Mobilemedia: Anatomy Of A Bankruptcy
Just a year ago, MobileMedia Corp., the country's second-largest paging company, was transmitting nothing but good news. A successful initial public offering had returned hefty paper profits to stockholders, new customers were signing on at a blistering pace, and two lightning-fast acquisitions costing more than $1 billion were winning praise. On Jan. 4, 1996, then-CEO Greg M. Rorke called MobileMedia's recent purchase of BellSouth subsidiary MobileComm "a milestone in the personal communications industry."
Millstone was more like it. In the end, integrating the two companies proved too much for MobileMedia to handle. On Jan. 30, the $567 million company filed for bankruptcy. While it is preparing to emerge from Chapter 11, MobileMedia still faces a Federal Communications Commission investigation into possible improprieties in the licensing process, as well as shareholder lawsuits and bitter creditors.
CUTTHROAT. In part, MobileMedia's decline mirrors that of the paging industry, which has lost some $4 billion in market capitalization since September, 1995, because of cutthroat competition and new technologies. But MobileMedia's woes go deeper. It suffered from poor management, a disastrous acquisitions strategy, and a disengaged board. "It's a tragedy," says one creditor. "It should not have happened."
But it did. And when MobileMedia crashed, nearly everyone connected with the Ridgefield Park (N.J.) company got burned, including executives, lenders, shareholders, and analysts who talked up MobileMedia's stock as it fell from a high of 29 1/4 in September, 1995, to about 1 in March. Their enthusiasm, typical of bull-market excess, continued long after glaring evidence to the contrary should have sobered them up.
One of the biggest hits to reputation and pocketbook was taken by Hellman & Friedman, the highly regarded San Francisco-based investment firm that made its name taking Levi Strauss & Co. private in 1988. H&F poured $180 million into MobileMedia, owned a controlling interest in the stock, and dominated the board, which changed CEOs three times in three years but still failed to avert disaster. H&F, which sat on paper profits of $347 million in the months after MobileMedia's June, 1995, IPO, referred all questions to a MobileMedia spokesman. The three former CEOs either could not be reached or declined to answer most questions publicly.
In theory, the acquisition strategy made sense. From a fragmented, local industry, paging was quickly becoming a business of scale. Since 1982, the top 10 companies have moved from a 28% market share to an estimated 70% in 1996. Convinced they needed an executive with broader experience to make MobileMedia a dominant player, the board brought in Rorke in October, 1994, replacing CEO Charles J. Payer Jr. With no telecommunications experience, Rorke, who had turned around Washington Post Co.'s Kaplan Educational Centers Ltd., was supposed to bring strategic thinking to his new job.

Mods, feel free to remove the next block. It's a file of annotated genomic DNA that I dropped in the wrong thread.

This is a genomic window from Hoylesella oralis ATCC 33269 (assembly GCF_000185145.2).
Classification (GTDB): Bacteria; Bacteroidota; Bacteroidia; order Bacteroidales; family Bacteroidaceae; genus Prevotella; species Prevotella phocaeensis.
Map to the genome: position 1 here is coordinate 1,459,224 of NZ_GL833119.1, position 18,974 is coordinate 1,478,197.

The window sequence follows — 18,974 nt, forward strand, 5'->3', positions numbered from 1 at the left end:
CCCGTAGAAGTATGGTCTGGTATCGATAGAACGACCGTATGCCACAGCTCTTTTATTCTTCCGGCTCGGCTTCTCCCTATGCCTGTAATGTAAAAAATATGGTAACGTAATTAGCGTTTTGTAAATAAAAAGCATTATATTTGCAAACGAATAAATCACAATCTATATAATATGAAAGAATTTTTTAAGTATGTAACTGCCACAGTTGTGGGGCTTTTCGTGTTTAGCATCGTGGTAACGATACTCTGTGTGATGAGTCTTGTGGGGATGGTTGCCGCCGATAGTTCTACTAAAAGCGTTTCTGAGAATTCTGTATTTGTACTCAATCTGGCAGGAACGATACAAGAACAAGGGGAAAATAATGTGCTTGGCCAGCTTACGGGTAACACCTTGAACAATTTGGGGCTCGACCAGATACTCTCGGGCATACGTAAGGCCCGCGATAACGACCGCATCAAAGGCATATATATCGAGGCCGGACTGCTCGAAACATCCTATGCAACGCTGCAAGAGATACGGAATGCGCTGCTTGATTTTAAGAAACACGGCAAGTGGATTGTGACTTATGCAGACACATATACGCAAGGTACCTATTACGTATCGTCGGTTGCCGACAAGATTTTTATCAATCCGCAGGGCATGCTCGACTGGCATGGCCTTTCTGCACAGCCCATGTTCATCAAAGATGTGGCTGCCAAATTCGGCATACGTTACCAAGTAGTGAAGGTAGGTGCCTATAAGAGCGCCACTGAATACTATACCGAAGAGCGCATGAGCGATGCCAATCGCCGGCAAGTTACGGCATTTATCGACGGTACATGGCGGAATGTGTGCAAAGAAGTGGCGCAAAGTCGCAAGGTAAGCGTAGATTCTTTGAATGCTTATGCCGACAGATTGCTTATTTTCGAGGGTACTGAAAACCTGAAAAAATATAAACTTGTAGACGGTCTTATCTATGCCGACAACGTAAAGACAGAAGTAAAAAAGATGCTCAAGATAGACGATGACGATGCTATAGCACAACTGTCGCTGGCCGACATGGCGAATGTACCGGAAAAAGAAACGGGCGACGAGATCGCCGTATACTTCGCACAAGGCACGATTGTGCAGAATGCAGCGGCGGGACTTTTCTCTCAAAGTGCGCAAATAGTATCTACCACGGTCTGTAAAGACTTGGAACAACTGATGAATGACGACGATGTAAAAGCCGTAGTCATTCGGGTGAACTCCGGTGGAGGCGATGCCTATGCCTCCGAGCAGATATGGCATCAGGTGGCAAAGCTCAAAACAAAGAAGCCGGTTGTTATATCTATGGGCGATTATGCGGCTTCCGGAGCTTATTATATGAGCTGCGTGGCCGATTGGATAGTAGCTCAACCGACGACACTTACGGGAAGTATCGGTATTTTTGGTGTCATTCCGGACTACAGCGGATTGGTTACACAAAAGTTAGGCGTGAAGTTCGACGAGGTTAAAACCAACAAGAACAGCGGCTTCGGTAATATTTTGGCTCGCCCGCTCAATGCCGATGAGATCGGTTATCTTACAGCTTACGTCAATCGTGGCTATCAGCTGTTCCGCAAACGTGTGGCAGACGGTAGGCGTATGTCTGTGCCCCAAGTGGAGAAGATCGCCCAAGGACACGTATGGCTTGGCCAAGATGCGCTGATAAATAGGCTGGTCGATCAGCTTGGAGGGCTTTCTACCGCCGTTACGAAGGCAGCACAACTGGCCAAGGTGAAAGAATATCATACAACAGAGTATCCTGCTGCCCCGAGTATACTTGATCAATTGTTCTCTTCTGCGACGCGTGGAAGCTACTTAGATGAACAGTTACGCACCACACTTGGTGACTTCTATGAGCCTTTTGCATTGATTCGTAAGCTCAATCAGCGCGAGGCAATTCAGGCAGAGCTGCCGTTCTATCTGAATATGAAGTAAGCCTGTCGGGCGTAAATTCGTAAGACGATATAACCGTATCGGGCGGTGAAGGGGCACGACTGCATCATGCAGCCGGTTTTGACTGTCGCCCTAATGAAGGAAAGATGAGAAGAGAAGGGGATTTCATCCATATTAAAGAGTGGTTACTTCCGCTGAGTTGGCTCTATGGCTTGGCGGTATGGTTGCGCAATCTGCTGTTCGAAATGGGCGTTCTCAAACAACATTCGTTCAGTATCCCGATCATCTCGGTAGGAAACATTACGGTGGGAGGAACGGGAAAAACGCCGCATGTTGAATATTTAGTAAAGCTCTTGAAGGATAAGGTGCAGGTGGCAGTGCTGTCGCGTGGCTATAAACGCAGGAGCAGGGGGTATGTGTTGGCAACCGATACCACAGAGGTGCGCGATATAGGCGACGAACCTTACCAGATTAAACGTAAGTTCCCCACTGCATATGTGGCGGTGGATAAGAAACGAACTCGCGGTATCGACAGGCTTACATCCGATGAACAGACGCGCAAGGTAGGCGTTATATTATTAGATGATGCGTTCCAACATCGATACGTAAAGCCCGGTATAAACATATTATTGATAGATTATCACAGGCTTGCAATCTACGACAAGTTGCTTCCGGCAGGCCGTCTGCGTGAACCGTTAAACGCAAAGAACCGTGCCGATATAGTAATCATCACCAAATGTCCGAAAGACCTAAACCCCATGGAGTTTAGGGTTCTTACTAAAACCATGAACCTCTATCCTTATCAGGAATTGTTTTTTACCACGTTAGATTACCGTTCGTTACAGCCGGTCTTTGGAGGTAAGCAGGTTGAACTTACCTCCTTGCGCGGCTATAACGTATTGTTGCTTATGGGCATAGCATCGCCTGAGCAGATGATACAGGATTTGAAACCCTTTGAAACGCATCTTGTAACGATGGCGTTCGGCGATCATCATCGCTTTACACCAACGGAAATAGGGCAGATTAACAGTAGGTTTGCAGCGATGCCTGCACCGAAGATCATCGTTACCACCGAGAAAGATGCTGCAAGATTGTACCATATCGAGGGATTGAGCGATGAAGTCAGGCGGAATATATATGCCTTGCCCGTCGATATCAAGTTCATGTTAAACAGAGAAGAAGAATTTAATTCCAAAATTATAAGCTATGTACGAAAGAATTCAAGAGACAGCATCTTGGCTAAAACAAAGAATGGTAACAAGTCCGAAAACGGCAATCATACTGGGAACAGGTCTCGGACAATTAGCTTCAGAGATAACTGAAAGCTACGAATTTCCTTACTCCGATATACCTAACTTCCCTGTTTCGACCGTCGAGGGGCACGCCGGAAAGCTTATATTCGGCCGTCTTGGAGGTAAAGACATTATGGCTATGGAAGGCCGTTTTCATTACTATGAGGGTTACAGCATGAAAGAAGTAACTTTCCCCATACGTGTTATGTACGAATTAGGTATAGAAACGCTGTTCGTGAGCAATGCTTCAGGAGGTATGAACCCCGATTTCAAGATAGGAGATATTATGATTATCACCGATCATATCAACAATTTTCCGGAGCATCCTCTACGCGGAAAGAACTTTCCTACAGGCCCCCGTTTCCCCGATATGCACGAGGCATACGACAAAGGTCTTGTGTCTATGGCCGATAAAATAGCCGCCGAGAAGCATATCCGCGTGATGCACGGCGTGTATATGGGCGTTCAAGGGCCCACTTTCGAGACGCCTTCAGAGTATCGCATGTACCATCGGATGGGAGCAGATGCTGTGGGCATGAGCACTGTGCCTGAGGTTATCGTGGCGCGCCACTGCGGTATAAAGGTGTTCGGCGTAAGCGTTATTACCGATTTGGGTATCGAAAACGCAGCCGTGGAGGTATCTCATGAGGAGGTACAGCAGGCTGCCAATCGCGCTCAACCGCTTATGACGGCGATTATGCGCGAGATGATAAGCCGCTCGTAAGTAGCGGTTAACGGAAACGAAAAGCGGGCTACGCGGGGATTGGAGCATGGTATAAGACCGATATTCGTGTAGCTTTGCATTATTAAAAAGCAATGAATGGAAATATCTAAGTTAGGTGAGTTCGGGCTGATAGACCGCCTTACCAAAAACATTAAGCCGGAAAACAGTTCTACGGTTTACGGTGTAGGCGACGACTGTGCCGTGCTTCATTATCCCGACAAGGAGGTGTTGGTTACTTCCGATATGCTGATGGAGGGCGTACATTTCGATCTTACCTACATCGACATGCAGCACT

In August, 1995, Rorke completed his first acquisition, snapping up Dial Page Inc.'s paging operations for $189 million. That was just a warmup. A month later, the company announced it would buy BellSouth Corp.'s paging arm, MobileComm. The $930 million deal doubled MobileMedia's subscriber base to more than 4 million and made it No.2 in the industry, behind Paging Network Inc. Although MobileComm's subscriber growth rates had slowed, investors were thrilled: On Sept. 15, MobileMedia stock hit its all-time high of 29 1/4.
There was no shortage of heavy hitters willing to help fund the deal. In November, the company raised $355 million through a secondary offering at 23 3/4 a share led by Lehman Brothers Inc. and issued $250 million in subordinated debt. The next month it opened a $750 million credit line with a Chase Manhattan-led group of banks, pushing debt to nearly five times cash flow at the company, which lost $44 million in 1995. Says Glenn W. Marschel, CEO of Paging Network: "They overpaid."
Even worse, merging the two companies proved tougher than anyone expected. A customer service center in Dallas, one of two sites where Rorke hoped to consolidate MobileComm's 26 centers, choked on its share of the company's 1.8 million new subscribers. Operators sat around waiting for calls that were never patched through, and customer service rapidly deteriorated. "You could page yourself and it would take seven to 10 minutes," says Kenneth A. Toudouze, a Dallas securities analyst and MobileMedia customer.